The first part of this disturbing double documentary focuses on the man accused of molesting seven children in a Christchurch crèche in 1992. The programme is divided into seven chapters, in which Ellis talks about his accusation and arrest, the trial, his prison sentence, his two appeals and his eventual release in 2000. Ellis initially thought the accusation was so ridiculous that it would soon get sorted out. Instead, he was found guilty on 16 charges and convicted to 10 years imprisonment, despite the lack of any conclusive evidence.
In the last of a trilogy of tele-movies, private investigators John Lawless (Kevin Smith) and Jodie Keane (Shortland Street's Angela Dotchin) seek the truth behind an apparent suicide. Their client is visiting mystery woman Lana Vitale (a strong performance by American Jennifer Rubin) who wants to know why her husband is dead. For Lawless, the trial soon leads to romance, intrigue, plus a shady nightclub/ porn operator (singer Frankie Stevens). This Kiwi take on American crime shows includes an appearance by Snakeskin actor Dean O'Gorman.
Staunch follows the politicisation of Ariana (Once Were Warriors’ Mamaengaroa Kerr-Bell) a young Māori woman who’s run into trouble with the law. Guided by a sympathetic social worker (Tamati Patuwai) she defends herself against assault charges following a police raid on her home. The Auckland-set TV3 drama was inspired by fact, and co-written by director Keith Hunter and playwright Toa Fraser; it won multiple gongs at the 2002 NZ TV Awards. Staunch was an early screen credit for Fraser (director of feature films No. 2, Dean Spanley, and ballet doco Giselle).
Until Proven Innocent is based on the case of David Dougherty, and the lawyer, scientist and journalist who concluded he had been wrongly convicted. In 1993 Dougherty was jailed for the rape and abduction of an 11-year-old girl. This dramatisation follows the campaign to prove his innocence: court appeals, journalism, and a key piece of DNA evidence. Chosen to open 2009's Sunday Theatre season the tele-movie was nominated for 10 Qantas Awards, and won five, including best drama and best actor (for Cohen Holloway's standout performance as Dougherty).
In 1994, Teina Pora was found guilty of the rape and murder of Susan Burdett. He spent 22 years behind bars despite physical evidence implicating someone else, and concerns over the reliability of Pora's confession. In this Māori Television documentary, director Michael Bennett examines the case against Pora, and private investigator Tim McKinnel's belief in his innocence. This excerpt includes footage from Pora’s original police interview and a visit where he fails to identify Burdett’s house. In 2015 the Privy Council quashed Pora's conviction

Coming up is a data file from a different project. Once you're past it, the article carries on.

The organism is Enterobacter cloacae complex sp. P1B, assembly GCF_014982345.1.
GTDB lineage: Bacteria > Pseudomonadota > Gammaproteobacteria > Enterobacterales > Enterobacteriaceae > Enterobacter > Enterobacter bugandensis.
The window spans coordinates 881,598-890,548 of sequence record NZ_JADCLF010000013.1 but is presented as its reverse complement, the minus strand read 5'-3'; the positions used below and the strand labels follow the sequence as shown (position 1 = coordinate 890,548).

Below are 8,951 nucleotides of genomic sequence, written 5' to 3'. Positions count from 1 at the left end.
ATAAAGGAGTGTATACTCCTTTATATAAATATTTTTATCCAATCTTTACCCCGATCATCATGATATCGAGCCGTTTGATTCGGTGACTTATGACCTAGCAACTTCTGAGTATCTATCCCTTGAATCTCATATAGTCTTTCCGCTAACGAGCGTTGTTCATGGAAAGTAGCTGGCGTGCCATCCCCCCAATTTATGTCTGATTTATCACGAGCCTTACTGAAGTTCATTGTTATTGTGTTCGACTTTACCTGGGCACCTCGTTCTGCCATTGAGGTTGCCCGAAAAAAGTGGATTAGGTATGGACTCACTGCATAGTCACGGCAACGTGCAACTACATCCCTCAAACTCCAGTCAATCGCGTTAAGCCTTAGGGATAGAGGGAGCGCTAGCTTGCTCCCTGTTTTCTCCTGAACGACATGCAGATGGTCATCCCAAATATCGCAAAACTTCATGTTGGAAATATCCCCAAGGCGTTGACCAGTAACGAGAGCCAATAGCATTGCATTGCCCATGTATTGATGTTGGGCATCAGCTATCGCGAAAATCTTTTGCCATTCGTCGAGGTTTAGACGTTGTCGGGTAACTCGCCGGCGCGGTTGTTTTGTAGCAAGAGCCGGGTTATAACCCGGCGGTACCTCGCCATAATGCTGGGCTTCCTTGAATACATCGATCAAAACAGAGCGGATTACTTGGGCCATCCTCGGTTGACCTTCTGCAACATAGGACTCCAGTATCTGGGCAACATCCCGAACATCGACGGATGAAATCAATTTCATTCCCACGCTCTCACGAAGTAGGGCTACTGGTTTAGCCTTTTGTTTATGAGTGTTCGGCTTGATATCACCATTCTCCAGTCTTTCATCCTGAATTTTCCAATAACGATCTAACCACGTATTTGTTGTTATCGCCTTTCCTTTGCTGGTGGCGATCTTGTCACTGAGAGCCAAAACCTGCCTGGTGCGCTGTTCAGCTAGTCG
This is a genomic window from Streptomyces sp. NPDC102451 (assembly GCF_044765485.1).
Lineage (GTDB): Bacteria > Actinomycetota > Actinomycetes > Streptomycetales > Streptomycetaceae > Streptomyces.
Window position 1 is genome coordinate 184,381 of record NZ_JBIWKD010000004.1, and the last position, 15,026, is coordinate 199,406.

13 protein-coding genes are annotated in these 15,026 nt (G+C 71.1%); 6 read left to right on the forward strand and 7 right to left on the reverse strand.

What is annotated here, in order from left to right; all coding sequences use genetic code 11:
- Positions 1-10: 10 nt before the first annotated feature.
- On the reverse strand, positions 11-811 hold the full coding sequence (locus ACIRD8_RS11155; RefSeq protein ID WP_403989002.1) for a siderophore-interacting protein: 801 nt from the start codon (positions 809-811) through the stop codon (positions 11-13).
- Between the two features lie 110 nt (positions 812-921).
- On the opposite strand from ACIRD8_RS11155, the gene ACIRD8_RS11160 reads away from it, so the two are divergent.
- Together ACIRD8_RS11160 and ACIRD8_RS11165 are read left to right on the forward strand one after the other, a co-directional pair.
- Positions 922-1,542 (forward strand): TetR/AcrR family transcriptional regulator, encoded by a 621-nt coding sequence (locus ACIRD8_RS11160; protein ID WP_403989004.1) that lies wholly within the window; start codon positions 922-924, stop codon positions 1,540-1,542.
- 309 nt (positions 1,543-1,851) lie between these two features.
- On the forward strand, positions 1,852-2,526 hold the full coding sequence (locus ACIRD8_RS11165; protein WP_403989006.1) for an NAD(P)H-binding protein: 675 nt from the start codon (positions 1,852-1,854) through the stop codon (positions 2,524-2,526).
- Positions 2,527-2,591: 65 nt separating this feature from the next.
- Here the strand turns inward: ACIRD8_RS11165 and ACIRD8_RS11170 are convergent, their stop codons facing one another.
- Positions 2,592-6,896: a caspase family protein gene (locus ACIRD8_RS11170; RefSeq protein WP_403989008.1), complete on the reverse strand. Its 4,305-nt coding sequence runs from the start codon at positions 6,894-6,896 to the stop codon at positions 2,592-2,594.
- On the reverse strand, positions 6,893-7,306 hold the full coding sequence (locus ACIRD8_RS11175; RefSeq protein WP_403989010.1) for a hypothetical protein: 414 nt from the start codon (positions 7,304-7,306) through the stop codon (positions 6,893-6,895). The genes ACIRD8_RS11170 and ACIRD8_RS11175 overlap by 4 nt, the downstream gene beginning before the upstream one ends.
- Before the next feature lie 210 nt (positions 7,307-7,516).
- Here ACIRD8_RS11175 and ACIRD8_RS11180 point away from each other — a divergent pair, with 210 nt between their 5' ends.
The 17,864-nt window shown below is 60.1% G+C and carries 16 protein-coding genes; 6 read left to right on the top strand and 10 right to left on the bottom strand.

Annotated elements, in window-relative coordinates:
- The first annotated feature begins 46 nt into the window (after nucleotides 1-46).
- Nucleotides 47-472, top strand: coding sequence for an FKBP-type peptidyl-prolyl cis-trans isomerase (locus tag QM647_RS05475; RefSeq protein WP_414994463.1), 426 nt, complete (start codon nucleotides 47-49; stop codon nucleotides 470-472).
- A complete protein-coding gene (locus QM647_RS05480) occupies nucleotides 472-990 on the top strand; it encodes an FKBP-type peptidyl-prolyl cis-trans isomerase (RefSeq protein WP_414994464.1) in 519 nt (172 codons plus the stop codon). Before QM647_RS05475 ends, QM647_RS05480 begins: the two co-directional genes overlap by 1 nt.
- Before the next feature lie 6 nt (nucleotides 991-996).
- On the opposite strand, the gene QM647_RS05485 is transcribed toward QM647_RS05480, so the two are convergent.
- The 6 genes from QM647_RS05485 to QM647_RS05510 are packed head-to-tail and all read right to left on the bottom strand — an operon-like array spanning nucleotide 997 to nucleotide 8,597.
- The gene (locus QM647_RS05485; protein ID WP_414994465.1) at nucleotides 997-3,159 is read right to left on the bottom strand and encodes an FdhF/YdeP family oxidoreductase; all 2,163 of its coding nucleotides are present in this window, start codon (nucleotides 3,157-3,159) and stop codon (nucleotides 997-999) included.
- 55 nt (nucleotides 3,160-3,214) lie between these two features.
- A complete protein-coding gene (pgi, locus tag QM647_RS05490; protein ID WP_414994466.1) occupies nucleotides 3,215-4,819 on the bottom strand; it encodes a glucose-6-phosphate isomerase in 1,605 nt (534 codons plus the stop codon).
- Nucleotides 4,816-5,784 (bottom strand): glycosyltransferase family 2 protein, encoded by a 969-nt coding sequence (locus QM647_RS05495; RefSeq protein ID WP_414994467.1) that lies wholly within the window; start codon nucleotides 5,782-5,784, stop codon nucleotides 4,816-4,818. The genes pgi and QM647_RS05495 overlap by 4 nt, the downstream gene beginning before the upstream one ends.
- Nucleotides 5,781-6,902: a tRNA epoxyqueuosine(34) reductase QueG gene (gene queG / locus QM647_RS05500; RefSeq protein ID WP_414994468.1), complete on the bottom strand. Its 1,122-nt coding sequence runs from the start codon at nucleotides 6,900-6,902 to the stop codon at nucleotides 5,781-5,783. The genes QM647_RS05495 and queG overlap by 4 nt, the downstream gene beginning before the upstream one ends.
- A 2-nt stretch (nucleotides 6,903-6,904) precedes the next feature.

This often confronting documentary observes a Māori restorative justice model through the eyes of straight-talking Mike Hinton, manager of Restorative Justice at Manukau Urban Māori Authority. The bringing together of victims (including wider whānau) and offenders may offer an alternate way forward for "a criminal justice system failing too many and costing too much”. Restoring Hope kicked off Māori Television’s 2013 season of Sunday night documentaries. In a Herald On Sunday preview, Sarah Lang argued it was “enough to restore hope in local documentary-making.”
Beyond Reasonable Doubt reconstructs the events surrounding a notorious New Zealand miscarriage of justice. Farmer Arthur Allan Thomas was jailed for the murder of Harvey and Jeanette Crewe. Directed by John Laing, and starring Australian John Hargreaves (as Thomas) and Englishman David Hemmings (Blowup, Barbarella), the drama benefitted from immense public interest in the case. Thomas was pardoned while the film was in pre-production, and he saw some scenes being made. It became New Zealand's most successful film until Goodbye Pork Pie in 1981.
After her son Kamal Bamadhaj — a New Zealand Malaysian student of history and Indonesian politics — was shot dead in the Dili massacre in East Timor in 1991, New Zealander Helen Todd decided to pursue a law suit against the Indonesian general she believed was responsible. Her personal and political campaign for justice would eventually span five continents and four years. The documentary from director Annie Goldson (An Island Calling) won acclaim, and a number of awards at international film festivals.
Christchurch property developer Dave Henderson experienced bankruptcy, accusations of fraud, and 25 plus tax audits. This Kafkaesque comedy is based on his best-selling book about a five-year battle with the tax department, over a $924,000 bill. Kiwi/Scot actor Erik Thomson returned from Australia to play Henderson, while a near-unrecognisable Michael Hurst cameos as MP Rodney Hide. Lumiere reviewer Simon Sweetman praised the “superb” casting, and Thomson’s playful performance. The film is adapted and directed by screen vet Jonothan Cullinane.
In the early hours of 1 January 1998 Ben Smart and Olivia Hope, two young partygoers in the Marlborough Sounds, were in a water taxi looking for a place to crash. They vanished and were never seen again. The investigation transfixed the nation, and led to the conviction of Scott Watson for murder. Directed for TV3 by John Keir (Flight 901: The Erebus Disaster), this 2002 documentary revisits the case from the perspective of two fathers — Gerald Hope and Chris Watson — and brings them together for the first time to talk about whether Scott Watson is guilty.